From what you have described you are not a transvestite and are no longer visibly male. The “Steve’s Gym” thing is not the same as simple bathrooms where everyone has the ability to approximate privacy, they are talking about locker rooms which rightly or wrongly (wrongly in my book) don’t accommodate appropriate modesty for anyone. While one would generally expect that a male presenting as female would be most discreet in those circumstances, as you know there are those who simply don’t know the meaning of the words discreet or modest. It’s not “hate” for people who have been raised in a culture where same-sex locker rooms are the exception to public modesty to be resistant to the idea that a person with a penis is going to be in a locker room with his sister or his daughter.

    The better solution would be to require that there be at least one single person dressing/changing room like we had at Megacorp. Transexuals didn’t need to risk enbarassment or nontransexuals risk offense when there was a third choice for those who don’t fit male or female. Personally, I think that all facilities should offering private changing areas. I have never found locker rooms to be remotely sexy, fun, interesting, or suited to bonding.

  8. GregV says

    @David Hearse: If you don’t perceive a locker room to be a place conducive to fun banter and bonding, it makes me think you might never have been on a team or with engaged in activities with friends you were totally comfortable with.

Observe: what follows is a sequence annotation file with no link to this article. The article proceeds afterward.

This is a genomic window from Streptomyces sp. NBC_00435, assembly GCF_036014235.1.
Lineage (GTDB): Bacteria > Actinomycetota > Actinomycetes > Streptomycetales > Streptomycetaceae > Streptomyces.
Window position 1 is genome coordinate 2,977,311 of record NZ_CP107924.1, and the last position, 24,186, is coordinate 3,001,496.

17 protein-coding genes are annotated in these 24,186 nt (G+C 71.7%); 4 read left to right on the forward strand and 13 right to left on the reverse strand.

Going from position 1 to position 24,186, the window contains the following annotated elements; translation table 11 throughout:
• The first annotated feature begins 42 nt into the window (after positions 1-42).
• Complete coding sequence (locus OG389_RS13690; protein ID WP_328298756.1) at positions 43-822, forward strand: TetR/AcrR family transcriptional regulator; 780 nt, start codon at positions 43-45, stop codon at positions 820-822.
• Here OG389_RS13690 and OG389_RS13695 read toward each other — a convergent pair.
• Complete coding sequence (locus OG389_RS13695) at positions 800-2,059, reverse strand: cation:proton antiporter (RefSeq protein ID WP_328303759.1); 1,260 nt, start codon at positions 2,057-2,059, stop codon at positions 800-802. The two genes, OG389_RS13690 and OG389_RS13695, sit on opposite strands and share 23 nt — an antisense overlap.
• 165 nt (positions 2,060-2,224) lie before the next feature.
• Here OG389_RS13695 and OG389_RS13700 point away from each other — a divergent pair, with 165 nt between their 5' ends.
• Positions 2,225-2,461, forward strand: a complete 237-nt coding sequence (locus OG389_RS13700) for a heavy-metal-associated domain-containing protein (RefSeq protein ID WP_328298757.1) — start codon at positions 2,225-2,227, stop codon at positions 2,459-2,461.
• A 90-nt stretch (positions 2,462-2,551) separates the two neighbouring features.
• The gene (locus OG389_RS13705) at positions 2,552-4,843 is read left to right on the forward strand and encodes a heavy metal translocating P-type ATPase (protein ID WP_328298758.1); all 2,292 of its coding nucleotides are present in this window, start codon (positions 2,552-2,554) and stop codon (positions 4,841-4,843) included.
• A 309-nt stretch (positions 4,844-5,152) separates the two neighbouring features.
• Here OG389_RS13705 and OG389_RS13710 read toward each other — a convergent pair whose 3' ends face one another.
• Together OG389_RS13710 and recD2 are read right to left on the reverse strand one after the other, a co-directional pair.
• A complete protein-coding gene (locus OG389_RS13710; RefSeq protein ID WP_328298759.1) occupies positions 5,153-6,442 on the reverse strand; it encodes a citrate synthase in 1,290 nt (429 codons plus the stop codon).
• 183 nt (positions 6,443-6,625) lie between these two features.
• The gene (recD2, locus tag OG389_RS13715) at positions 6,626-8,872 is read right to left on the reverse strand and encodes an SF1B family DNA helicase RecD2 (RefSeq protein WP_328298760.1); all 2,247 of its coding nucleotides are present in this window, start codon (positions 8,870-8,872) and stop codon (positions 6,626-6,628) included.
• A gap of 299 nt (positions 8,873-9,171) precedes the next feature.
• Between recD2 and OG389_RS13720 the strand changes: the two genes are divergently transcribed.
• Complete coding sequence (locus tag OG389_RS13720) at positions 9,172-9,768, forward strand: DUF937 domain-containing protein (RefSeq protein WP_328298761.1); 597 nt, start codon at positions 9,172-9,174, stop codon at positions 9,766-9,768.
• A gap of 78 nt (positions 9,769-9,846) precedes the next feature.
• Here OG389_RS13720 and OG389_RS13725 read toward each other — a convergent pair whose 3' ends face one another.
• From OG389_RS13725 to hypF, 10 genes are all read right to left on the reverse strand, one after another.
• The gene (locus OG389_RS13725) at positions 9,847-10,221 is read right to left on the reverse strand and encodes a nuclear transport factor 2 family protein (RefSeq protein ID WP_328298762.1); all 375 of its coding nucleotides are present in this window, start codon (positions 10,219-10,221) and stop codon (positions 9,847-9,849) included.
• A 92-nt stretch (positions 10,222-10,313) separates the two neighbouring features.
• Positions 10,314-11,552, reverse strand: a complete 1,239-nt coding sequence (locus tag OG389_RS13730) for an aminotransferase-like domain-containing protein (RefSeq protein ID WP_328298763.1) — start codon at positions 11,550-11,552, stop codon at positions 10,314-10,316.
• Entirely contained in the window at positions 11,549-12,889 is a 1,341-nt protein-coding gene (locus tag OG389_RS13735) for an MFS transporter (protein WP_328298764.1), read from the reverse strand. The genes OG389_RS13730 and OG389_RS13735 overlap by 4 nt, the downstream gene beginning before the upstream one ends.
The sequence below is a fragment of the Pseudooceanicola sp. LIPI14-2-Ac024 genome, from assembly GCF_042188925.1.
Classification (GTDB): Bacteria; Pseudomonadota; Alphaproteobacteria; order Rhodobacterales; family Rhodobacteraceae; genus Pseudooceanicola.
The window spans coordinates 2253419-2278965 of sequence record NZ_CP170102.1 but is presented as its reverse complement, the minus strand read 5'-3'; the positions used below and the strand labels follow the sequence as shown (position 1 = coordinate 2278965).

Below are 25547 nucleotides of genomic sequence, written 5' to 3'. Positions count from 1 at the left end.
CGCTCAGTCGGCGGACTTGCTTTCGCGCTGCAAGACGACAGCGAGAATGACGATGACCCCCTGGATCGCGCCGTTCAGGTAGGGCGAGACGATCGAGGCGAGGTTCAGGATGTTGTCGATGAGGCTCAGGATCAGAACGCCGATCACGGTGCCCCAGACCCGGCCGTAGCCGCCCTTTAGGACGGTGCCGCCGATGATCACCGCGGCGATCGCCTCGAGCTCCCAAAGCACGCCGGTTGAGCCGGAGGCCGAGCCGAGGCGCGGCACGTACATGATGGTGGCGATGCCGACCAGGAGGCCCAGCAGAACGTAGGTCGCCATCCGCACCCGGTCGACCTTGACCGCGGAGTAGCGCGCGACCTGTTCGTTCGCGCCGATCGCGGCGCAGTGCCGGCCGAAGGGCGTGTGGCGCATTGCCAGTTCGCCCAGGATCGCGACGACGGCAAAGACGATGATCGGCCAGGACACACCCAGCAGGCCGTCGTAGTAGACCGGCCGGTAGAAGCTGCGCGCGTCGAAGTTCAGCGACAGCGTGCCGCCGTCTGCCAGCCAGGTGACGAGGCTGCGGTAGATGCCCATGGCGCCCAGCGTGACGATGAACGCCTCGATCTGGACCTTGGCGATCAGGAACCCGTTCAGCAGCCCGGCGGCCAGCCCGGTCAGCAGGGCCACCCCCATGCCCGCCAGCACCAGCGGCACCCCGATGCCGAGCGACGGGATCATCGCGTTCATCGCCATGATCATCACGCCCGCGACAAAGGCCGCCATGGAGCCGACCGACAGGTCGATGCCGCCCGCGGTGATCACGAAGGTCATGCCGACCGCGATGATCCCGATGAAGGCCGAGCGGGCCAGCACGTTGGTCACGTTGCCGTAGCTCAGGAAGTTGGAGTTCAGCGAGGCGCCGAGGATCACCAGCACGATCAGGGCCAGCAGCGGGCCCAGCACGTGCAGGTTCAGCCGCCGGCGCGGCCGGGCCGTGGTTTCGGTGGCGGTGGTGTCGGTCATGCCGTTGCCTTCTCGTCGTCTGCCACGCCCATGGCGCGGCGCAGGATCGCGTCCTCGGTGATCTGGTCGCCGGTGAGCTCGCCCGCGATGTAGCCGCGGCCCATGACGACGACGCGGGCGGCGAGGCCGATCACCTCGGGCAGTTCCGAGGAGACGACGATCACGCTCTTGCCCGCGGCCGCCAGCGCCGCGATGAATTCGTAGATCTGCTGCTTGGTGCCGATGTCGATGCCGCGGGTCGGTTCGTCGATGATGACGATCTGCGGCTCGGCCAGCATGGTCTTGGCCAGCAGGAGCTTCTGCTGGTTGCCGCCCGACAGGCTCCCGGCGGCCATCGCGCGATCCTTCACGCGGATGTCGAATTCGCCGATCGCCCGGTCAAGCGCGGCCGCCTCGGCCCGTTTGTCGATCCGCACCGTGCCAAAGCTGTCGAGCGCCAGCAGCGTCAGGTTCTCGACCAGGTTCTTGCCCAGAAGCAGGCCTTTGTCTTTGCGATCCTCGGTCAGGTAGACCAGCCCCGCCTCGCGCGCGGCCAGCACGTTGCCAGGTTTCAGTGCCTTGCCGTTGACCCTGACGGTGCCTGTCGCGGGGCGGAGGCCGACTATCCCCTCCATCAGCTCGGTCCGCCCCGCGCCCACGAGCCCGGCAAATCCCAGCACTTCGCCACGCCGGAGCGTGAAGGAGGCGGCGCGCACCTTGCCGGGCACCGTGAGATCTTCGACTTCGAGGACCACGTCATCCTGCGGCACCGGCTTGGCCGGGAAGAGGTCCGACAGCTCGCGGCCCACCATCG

My experience of a typical Friday night in high school or college (and beyond) is the opposite.
    On a team sport or with a group of friends in college, we’d work up a sweat shooting baskets (for example) for an hour on Friday night, then sit in the sauna for 15 minutes (and I don’t know if my straight friends were more relaxed because they were naked or because their girlfriends weren’t around or what, but that’s sometimes where they would tell the funniest stories and have the heartiest laughs that they wouldn’t necessarily come up with if we were sitting around in polo shirts at the cafeteria)… plus, you can’t really talk WHILE engaged in a sport so the locker room becomes the area where you talk.
    Then we’d head into the shower with the conversations continuing, and, then get on our button-up shirts as we lent each other some hair gel and talk about our appetites and where we should go next, and then with the momentum of a whole evening of phsyical exertion and getting clean and telling stories and feeling fit and energetic, we’d head out in the same car to a place for beer and chicken wings and call up the girls to meet us. (And they’d hear about the fun we’d had all night so far.)

    If any of my friends had had an issue about needing to be “modest” (I don’t really think it’s modesty, but more like a level of shame) and had gone to a private bathroom after basketball so as not to see us until an hour later, I really don’t think he would have felt like “one of the gang” either to himself or to anyone else on the team and/or among the friends.

    Since I was always in sports either on teams or informally with my friends, the idea of going to a private room to shower, change and comb my hair would have been a lot like going to a coffee shop with friends and sitting in private study carrels where we can’t see or talk to each other. If you just shake hands with teammates on a basketball court when you’re done a game, and say goodbye to people you’ve barely had a chance to speak to, the bonding element is nonexistent and you’d never feel like a team.